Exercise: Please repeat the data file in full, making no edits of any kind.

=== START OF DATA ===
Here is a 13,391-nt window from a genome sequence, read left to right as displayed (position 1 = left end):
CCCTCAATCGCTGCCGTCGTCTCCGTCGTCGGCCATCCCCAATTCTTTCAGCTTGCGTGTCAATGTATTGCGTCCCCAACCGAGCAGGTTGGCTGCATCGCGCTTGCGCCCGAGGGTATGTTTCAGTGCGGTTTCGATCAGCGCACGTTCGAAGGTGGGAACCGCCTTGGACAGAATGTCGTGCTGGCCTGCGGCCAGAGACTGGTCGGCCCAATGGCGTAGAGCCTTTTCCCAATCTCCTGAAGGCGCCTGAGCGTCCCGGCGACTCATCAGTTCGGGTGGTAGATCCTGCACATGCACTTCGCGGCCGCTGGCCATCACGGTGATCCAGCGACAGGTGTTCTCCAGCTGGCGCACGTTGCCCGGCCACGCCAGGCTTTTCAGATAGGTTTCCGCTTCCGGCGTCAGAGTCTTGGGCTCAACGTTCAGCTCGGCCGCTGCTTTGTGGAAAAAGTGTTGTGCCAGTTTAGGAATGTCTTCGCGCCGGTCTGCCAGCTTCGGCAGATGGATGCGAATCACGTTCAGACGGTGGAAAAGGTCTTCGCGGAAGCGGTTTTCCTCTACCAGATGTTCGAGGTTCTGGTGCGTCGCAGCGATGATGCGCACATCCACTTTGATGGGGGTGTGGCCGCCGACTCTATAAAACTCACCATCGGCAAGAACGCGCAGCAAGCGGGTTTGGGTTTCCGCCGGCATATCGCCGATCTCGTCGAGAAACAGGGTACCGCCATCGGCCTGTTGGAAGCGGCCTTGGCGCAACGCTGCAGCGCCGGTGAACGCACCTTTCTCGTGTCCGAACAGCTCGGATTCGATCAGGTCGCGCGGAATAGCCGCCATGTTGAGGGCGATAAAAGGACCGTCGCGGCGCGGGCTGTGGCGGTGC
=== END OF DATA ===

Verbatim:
Here is a 13,391-nt window from a genome sequence, read left to right as displayed (position 1 = left end):
CCCTCAATCGCTGCCGTCGTCTCCGTCGTCGGCCATCCCCAATTCTTTCAGCTTGCGTGTCAATGTATTGCGTCCCCAACCGAGCAGGTTGGCTGCATCGCGCTTGCGCCCGAGGGTATGTTTCAGTGCGGTTTCGATCAGCGCACGTTCGAAGGTGGGAACCGCCTTGGACAGAATGTCGTGCTGGCCTGCGGCCAGAGACTGGTCGGCCCAATGGCGTAGAGCCTTTTCCCAATCTCCTGAAGGCGCCTGAGCGTCCCGGCGACTCATCAGTTCGGGTGGTAGATCCTGCACATGCACTTCGCGGCCGCTGGCCATCACGGTGATCCAGCGACAGGTGTTCTCCAGCTGGCGCACGTTGCCCGGCCACGCCAGGCTTTTCAGATAGGTTTCCGCTTCCGGCGTCAGAGTCTTGGGCTCAACGTTCAGCTCGGCCGCTGCTTTGTGGAAAAAGTGTTGTGCCAGTTTAGGAATGTCTTCGCGCCGGTCTGCCAGCTTCGGCAGATGGATGCGAATCACGTTCAGACGGTGGAAAAGGTCTTCGCGGAAGCGGTTTTCCTCTACCAGATGTTCGAGGTTCTGGTGCGTCGCAGCGATGATGCGCACATCCACTTTGATGGGGGTGTGGCCGCCGACTCTATAAAACTCACCATCGGCAAGAACGCGCAGCAAGCGGGTTTGGGTTTCCGCCGGCATATCGCCGATCTCGTCGAGAAACAGGGTACCGCCATCGGCCTGTTGGAAGCGGCCTTGGCGCAACGCTGCAGCGCCGGTGAACGCACCTTTCTCGTGTCCGAACAGCTCGGATTCGATCAGGTCGCGCGGAATAGCCGCCATGTTGAGGGCGATAAAAGGACCGTCGCGGCGCGGGCTGTGGCGGTGC